Fighting pollution in Zambia: The Shadow of Black Mountain

In the first of a series of three new blogs, SCIAF Policy Officer Ben Wilson explores the challenges faced by residents in Kabwe, Zambia and looks at the work SCIAF is doing to combat the growing impact of climate change.

The city of Kabwe lays two hours’ drive north of Zambia’s capital, Lusaka. The country’s fourth largest city by population, Kabwe is the home of Zambian independence, hosts the headquarters of Zambian railways and, in 2017, it was given the undesirable name of “the world’s most toxic town” by the Guardian.

The name ‘Kabwe’ comes from the Bantu word for ‘ore’ or ‘smelting. At the beginning of the 20th century large lead and zinc deposits were found in Kabwe, leading to extensive and widespread mining. Today the town is known by the nickname ‘Black Mountain’ due to the huge slag heap which covers vast areas around the city; the result of crude, early 20th century mining techniques and a disregard for the local environment. The Black Mountain is full of valuable minerals, now accessible to mining companies who compete over portions of the slag heap to draw out lucrative profits.

The legacy of the hungry colonialists and an unregulated mining sector is lead polluted soil and water supply, resulting in widespread blood poisoning for young children in local communities. There are fears that the contaminated soil is making it into the dairy products, having untold impact on people living in the area, but a lack of scientific evidence is holding back a co-ordinated response from civil society.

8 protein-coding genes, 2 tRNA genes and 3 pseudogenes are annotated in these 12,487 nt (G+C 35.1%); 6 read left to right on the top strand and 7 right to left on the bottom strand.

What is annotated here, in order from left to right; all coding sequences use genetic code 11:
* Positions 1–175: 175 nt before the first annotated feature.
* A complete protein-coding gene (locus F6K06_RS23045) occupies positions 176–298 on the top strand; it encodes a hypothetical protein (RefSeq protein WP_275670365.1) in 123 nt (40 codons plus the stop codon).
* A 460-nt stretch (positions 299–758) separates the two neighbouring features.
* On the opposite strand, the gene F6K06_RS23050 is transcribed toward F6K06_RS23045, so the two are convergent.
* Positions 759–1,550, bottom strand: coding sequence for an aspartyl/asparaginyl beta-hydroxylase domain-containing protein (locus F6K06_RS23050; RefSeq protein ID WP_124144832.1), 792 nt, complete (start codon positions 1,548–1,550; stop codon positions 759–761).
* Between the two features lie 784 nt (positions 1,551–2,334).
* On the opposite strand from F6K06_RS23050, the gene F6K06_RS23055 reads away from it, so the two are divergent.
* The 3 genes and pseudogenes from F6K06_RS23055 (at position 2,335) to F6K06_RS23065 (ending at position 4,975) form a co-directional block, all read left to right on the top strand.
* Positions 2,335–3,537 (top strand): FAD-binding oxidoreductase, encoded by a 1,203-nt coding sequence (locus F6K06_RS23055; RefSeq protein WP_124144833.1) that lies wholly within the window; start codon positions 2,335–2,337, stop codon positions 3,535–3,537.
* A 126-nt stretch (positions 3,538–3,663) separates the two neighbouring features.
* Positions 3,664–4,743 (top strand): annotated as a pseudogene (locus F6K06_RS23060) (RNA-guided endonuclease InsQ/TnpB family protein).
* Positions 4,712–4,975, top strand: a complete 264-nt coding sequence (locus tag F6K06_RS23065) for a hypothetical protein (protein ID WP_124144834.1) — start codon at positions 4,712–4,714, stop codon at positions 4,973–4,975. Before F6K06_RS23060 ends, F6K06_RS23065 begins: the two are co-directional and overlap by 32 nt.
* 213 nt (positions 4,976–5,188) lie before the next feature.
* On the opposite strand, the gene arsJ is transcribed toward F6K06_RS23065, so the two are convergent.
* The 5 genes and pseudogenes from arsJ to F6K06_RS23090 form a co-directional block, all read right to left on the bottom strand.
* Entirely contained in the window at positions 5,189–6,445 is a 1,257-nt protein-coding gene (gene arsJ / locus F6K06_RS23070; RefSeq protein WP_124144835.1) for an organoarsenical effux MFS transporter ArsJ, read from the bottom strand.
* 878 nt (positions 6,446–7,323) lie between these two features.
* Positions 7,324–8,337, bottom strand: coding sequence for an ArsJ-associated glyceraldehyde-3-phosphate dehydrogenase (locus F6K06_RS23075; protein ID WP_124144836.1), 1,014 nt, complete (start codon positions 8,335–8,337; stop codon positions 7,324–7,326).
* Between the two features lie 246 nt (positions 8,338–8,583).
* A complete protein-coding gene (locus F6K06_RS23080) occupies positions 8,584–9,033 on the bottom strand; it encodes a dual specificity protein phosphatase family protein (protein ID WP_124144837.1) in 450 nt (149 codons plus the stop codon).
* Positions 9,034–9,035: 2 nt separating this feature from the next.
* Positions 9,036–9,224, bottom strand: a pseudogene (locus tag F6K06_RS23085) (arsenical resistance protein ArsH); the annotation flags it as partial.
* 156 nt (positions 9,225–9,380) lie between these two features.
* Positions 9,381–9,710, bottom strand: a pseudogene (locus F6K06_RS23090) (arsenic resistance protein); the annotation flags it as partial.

Above and beyond the extensive lead pollution throughout local populations, farmers around Kabwe, where 40% of the population live in extreme poverty, must also combat the effects of climate change. Global warming affects the poorest most, and is already causing increased variability in weather patterns. A changing climate can mean rains come too early, too late, don’t come at all or fall torrentially, which can be devastating for families who rely upon rain-fed agriculture.

Although the poverty faced by those in Kabwe is extensive, there are solutions. SCIAF, with funding from the Scottish Government, is working with farmers in Kabwe to find innovative solutions to the challenge of climate change and the struggles of small-scale farming in Zambia. This includes training farmers in sustainable organic agriculture to increase yields, build tolerance of changing weather patterns, and supporting farmers to add value to their products and take them to market. Through this project, SCIAF is working with the Scottish Rural College (SRUC) to test soil and develop a better understanding of lead contamination in the area.

With your support, SCIAF is also funding Caritas Zambia to undertake research into mining in the area, and supporting them to continue to challenge mining companies to meet their legal social responsibilities. With each of these interventions, working collaboratively with Scottish and Zambian partners, and with financial support from the Scottish Government and your generous donations, SCIAF is working to challenge the root causes of poverty, fight for people’s rights, and build a more just world.

Keep a look out for more posts in the coming weeks, exploring our work at the international level to ensure businesses protect human rights.